Rising star Beabadoobee is NME’s latest cover star – and with her heart-on-sleeve debut album ‘Fake It Flowers’, Bea Kristi joins the ranks of UK artists who’ve put out stellar records in this cursed year. That list includes Headie One (with the chart-topping ‘Edna’) and Fontaines D.C. (sullen sophomore effort ‘A Hero’s Death’), who are also in this week’s raft of additions to the NME Radio playlist.
Also not to be missed – Yungblud’s ‘Cotton Candy’, from his upcoming album ‘Weird!’, Mogwai’s chilly remix of The Ninth Wave’s ‘I’m Only Going To Hurt You’, and ‘Before’, the title track of James Blake’s brand-new EP.
Here are all this week’s additions to the NME 1 & 2 playlists:
On the A List
The ’90s come back to life on Beabadoobee’s debut album, ‘Fake It Flowers’, but nowhere more so than on the fifth single ‘Together’. A little grungy, a little alt rock, it’s all held together with an explosive, crunchy chorus: “’Cause I’m not waiting for you / But I don’t want to hurt you / Guess that’s how my life will go / At least we’re together though.”
Miguel has brought back his 2019 electro-driven romp, which he calls the beginning of a “new, lush chapter in my artistry”, with a brand-new video, shot by Savage x Fenty creative director Philippa Price and Nina McNeely. ‘Funeral’ is the title track of the R&B artist’s upcoming EP, which will explore “darker tones and themes” and serve as the follow-up to his 2017 album ‘War & Leisure’.
On the B List
Yungblud celebrates sexual liberation on his delectable new pop punk offering ‘Cotton Candy’: “Sexual interaction should not be shamed, it should be celebrated,” he declared in an accompanying statement. It’s the latest from his upcoming sophomore album ‘Weird!’, following ‘God Save Me, But Don’t Drown Me Out’, ‘Weird!’ and ‘Strawberry Lipstick’.
‘Try Me’ feat. Skepta
The UK heavyweights have teamed up once again for another ferocious anthem. On ‘Try Me’, the follow-up to their 2019 collab ‘Back To Basics’, Headie One and Skepta spit razor-sharp bars over icy production, and it’s brilliant.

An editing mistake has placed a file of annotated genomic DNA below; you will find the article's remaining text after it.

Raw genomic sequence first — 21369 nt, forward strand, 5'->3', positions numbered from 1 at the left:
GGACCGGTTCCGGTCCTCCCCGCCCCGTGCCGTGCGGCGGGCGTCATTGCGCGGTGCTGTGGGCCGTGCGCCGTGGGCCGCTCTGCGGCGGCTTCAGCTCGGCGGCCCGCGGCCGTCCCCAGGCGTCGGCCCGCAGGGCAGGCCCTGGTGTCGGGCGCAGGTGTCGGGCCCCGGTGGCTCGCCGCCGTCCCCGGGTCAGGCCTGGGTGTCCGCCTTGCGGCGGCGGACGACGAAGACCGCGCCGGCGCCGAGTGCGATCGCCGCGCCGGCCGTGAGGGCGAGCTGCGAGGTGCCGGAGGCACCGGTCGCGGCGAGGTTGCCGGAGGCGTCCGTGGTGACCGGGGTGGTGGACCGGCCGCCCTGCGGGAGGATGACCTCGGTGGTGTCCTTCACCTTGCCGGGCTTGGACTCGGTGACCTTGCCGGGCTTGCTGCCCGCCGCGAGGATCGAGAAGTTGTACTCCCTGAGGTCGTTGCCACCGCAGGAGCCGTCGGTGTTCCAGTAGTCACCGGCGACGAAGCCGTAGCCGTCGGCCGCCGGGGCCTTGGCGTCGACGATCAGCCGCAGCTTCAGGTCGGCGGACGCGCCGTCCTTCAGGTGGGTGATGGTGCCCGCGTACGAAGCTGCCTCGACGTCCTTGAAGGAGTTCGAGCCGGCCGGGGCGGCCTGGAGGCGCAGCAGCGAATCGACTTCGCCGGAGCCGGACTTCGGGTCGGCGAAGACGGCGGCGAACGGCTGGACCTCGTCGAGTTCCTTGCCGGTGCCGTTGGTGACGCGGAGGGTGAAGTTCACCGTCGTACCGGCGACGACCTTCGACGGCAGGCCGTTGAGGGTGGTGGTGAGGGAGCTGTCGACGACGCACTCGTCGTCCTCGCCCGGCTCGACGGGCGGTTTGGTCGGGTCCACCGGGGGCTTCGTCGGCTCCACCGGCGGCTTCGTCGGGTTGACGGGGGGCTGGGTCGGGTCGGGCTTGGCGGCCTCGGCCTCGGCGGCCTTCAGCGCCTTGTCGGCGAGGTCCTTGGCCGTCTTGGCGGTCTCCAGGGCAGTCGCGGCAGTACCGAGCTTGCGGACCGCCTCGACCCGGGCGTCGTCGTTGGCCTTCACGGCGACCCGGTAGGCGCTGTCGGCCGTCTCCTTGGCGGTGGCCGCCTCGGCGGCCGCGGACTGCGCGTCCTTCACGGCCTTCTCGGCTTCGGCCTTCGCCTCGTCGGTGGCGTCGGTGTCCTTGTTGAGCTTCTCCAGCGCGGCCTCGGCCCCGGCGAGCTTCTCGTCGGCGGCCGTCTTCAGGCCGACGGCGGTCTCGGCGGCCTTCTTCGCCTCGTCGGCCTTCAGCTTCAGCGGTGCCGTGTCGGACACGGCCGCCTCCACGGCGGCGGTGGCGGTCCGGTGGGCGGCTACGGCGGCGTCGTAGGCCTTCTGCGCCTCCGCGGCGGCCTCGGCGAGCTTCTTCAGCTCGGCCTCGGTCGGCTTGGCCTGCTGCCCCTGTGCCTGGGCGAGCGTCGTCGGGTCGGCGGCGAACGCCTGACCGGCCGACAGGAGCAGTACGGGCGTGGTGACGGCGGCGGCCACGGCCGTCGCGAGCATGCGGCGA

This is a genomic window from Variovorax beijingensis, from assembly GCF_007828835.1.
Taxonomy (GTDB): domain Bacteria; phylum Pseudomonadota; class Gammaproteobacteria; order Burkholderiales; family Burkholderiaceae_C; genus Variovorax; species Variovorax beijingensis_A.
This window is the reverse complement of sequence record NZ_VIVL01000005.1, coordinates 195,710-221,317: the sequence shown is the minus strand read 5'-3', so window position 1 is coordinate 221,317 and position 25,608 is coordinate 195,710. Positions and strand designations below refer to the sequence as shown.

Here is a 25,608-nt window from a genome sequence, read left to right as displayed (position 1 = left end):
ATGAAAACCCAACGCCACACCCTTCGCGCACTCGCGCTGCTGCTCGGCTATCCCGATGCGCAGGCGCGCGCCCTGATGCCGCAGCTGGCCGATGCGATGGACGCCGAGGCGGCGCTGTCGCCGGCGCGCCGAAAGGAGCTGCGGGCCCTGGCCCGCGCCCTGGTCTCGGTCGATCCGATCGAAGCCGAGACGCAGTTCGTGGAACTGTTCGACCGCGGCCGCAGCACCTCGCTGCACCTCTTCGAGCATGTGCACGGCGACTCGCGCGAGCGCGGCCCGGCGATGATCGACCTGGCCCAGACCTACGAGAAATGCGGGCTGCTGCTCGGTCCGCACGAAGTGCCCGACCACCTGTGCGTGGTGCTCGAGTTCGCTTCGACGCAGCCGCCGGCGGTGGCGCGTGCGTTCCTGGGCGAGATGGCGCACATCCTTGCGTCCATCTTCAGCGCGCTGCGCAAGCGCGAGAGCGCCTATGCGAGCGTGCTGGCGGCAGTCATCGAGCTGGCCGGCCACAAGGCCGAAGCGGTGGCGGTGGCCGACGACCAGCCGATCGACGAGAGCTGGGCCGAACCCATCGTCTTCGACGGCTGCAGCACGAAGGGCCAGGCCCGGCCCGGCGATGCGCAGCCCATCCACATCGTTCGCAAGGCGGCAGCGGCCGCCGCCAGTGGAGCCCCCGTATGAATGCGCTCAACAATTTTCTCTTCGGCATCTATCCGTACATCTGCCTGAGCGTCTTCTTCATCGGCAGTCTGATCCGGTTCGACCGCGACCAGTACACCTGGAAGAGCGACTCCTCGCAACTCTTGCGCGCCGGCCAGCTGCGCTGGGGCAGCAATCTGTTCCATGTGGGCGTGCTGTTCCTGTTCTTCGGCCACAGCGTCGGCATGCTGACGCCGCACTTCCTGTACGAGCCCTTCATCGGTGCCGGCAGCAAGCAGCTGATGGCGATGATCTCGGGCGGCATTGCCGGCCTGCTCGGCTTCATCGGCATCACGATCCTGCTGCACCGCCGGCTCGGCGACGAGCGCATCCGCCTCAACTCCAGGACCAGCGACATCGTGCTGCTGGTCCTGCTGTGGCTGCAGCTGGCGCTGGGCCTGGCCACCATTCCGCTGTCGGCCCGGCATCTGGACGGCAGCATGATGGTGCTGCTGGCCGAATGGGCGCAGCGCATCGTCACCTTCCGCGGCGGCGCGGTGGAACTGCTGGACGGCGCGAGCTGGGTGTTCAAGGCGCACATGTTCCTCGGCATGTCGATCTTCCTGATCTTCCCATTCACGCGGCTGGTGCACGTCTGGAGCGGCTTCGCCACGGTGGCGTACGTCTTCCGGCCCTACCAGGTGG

‘Skate Depot’ can be summed up in one word: groovy. Named after a skating rink in Cerritos, California where the producer got his first job, the track is a preview of Channel Tres’ upcoming mixtape ‘I Can’t Go Outside’. And if this chilled-out teaser is anything to go by, then expect Channel Tres to dole out plenty more summery bangers to keep us warm throughout the coming months.
The Ninth Wave
‘I’m Only Going To Hurt You’ (Mogwai remix)’
On this remix, Mogwai transform The Ninth Wave’s post-punk single from EP ‘Happy Days!’ into a spiky slice of coldwave, Hadyn Park-Patterson’s melodramatic lyrics mutating into garbled club chants. This track was the first of The Ninth Wave’s weekly drop of remixes – a hell of a way to kick it off.
On the C List
The English producer has returned with his first project since 2019’s critically acclaimed album, ‘Assume Form’. On the title track of his latest four-track EP ‘Before’, James Blake blends melancholic club beats with sleek pop production to create a devastatingly romantic ballad that’s equally suited for the bedroom and the dancefloor.
‘Eye Of The Storm’
The buoyant ‘Eye Of The Storm’ is Millie Turner’s second single of the year. Over feather-light percussion and bubbly synths, the East London artist sings about keeping her cool and seizing the day. ‘Eye Of The Storm’ grows steadily more anthemic as it progresses – a pop song that doesn’t give up its secrets easily.
Earlier this month, Future Islands returned with their sixth studio album ‘As Long As You Are’, featuring the mournful track ‘The Painter’. Over a slow-swirling synth pop soundscape, frontman Samuel T. Herring resignedly sings of loss and abrupt disconnection. “Fear has made you shallow / Hiding in your tomb,” he declares. “I’m screaming at the dust, ‘Is this good by you?’”
‘A Lucid Dream’
“Ah, you’re all prone to being anyone else other than you,” Grian Chatten mumbles when the roaring post-punk machine that is Fontaines D.C. quiets on ‘A Lucid Dream’, before giving voice to his inner doubts: “Are you all prone? Does anyone know?” It’s a prime example, NME’s Will Richards wrote in a four-star review of second album ‘A Hero’s Death’, of how “the inner turmoil that festered in the wake of the band’s outward success spat out with venom”.